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Click on your region below to access the available Toolkits, Story Maps, and more information pertaining to your community.


EPA – US Environmental Protection Agency
FEMA – Federal Emergency Management Agency
GLAC – Greater Los Angeles County
IRWM – Integrated Regional Water Management Planning Act
Measure W – Safe Clean Water Parcel Tax (LA County)
Prop 1 – Proposition 1, Water Quality, Supply & Infrastructure Improvement Act

SWP – State Water Project
SWRCB – State Water Resources Control Board
USCR – Upper Santa Clara River
VCWPD– Ventura County Watershed Protection District
WCVC – Watershed Coalition of Ventura County
WRPI – California State University’s Water Resources and Policies Initiative

Definition of Terms

Aquifer: formation of porous rock, gravel or sand that holds an underground supply of water. Wells can be used to pump water from aquifers.

Aqueduct: channel or other constructed watercourse that is used to carry water from one place to another.

Bay: a waterbody that is surrounded by land on three sides, and is connected to an ocean, or lake.

Bioretention: a chemical and biological process that treats and removes contaminants from stormwater and urban runoff. Stormwater is collected into the bioretention areas, which are depressed landscaped areas that slow and treat on-site stormwater runoff through various physical, chemical and biological processes.

Clean Water Act: U.S. federal law, passed in 1972, that regulates water quality standards and pollutant discharges.

Contaminants: a harmful or damaging substance.

Constituent: mineral or chemical present in water.

Drainage: the relative process by which water flows and moves through a soil’s profile.

Drought: a period of low rainfall.

Dry Weather Run-Off: the process by which human activities such as car washing, landscape irrigation or street washing indirectly cause contaminants to enter our stormwater system.

Estuary: a water body where fresh water from rivers mixes with tidal saltwater.

Exceedance: a measurement that determines if a concentration of a contaminant is above the established safe threshold and/or a threat to human health.

Infiltration: the process through which water drains and leaches into the earth.

Inlet: an indentation along the coastline, such as a bay, cove, or estuary.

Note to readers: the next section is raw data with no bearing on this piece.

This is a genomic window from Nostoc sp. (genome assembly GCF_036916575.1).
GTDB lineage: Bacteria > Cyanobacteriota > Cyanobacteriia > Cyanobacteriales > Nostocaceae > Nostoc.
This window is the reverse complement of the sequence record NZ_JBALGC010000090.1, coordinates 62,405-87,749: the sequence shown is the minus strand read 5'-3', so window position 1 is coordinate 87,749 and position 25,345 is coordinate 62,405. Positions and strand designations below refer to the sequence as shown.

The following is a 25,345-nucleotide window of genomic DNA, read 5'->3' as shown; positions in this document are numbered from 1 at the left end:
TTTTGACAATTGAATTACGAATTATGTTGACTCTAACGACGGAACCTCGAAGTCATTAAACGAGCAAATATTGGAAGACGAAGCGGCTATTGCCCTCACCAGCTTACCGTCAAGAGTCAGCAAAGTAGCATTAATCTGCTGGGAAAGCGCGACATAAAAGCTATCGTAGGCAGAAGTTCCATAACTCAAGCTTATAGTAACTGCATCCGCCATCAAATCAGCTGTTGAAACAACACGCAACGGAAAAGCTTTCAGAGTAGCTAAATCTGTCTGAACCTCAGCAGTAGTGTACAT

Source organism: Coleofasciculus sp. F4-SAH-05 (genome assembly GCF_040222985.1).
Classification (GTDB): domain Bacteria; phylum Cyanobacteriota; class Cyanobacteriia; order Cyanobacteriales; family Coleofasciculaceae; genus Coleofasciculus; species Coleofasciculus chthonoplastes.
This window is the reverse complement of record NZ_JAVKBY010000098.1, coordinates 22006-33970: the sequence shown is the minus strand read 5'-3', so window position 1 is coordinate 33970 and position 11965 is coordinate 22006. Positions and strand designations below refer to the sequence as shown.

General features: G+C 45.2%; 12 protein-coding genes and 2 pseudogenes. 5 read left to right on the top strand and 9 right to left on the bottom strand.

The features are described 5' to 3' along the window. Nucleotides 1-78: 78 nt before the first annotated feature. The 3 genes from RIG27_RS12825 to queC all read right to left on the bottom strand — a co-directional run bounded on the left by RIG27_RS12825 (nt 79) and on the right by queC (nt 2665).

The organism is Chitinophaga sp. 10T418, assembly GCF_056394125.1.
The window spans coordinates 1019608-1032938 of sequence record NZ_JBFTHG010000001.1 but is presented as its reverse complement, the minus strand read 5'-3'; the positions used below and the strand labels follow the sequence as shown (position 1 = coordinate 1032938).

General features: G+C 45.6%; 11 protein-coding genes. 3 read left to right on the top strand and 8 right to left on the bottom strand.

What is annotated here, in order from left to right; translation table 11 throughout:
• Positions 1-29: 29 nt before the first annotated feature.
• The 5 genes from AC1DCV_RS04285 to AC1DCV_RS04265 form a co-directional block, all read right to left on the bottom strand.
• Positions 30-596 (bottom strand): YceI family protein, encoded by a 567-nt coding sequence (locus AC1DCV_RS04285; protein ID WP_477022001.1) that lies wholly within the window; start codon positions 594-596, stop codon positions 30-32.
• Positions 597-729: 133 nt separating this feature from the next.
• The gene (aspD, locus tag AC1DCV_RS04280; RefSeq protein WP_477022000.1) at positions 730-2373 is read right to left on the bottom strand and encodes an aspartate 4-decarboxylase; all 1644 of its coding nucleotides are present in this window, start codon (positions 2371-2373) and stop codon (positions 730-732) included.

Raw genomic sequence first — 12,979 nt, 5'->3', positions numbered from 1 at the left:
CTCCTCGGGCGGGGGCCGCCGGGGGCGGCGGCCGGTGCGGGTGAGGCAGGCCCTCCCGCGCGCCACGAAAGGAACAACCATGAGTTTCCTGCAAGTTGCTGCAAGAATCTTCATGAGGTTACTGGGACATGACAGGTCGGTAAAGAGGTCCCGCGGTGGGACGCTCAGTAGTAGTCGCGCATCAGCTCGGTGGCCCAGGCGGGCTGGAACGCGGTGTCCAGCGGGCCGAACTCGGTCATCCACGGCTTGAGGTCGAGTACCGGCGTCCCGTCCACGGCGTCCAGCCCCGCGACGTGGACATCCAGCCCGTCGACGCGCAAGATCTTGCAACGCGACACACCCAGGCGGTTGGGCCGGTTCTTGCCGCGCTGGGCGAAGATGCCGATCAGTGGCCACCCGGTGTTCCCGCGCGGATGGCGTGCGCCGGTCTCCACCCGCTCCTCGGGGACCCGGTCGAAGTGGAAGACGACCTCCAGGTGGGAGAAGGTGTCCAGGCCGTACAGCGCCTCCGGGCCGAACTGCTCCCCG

Impervious: not allowing water to flow through or within the surfaces.

Groundwater: surface water that has drained into the ground. This water is stored in underground spaces called aquifers.

Green Infrastructure: a sustainable water management approach that uses biological processes to provide flood protection, clean air, clean water, and diverse habitats.

Flood Management: methods and practices developed to reduce flood risk to the built environment, provide emergency preparedness and response, forecast river levels based on weather conditions, improve water quality and supply reliability, and enhance public safety.

Non-Point Source Pollution: pollution caused indirectly by rainfall or snowmelt that collects various contaminants as it flows through the built environment.

Outlet: an area where water flows into a larger water body.

Pervious: areas or materials which water can pass through.

Point Source Pollution: pollution caused directly by a specific and very localized source, such as a leaking fuel tank or pipe.

Watershed: land area that channels rainfall and snowmelt into creeks, streams, and rivers that flow into a common outlet such as a reservoir, bay or the ocean.

Water Conservation: the protection and preservation of water resources.

Water Recycling: process that reuses treated wastewater as a water resource.

Wastewater treatment: a process that removes contaminants from wastewater or sewage and transforms it into an effluent that can be returned to our water cycle.

Water Quality: the condition and measure of water relative to human health based on biological, chemical and physical parameters.

Rainwater: water that is collected from rain.

Reservoir: a large body of water that stores and holds water. Often created by dams.

Urban Runoff: water that flows through and within the urban environment and collects various contaminants such as motor oil, grease, pesticides, toxins and more.

Stormwater Management: strategies to reduce pollution and improve water quality.

Surface Water: water that flows within and over the surfaces of the built environment.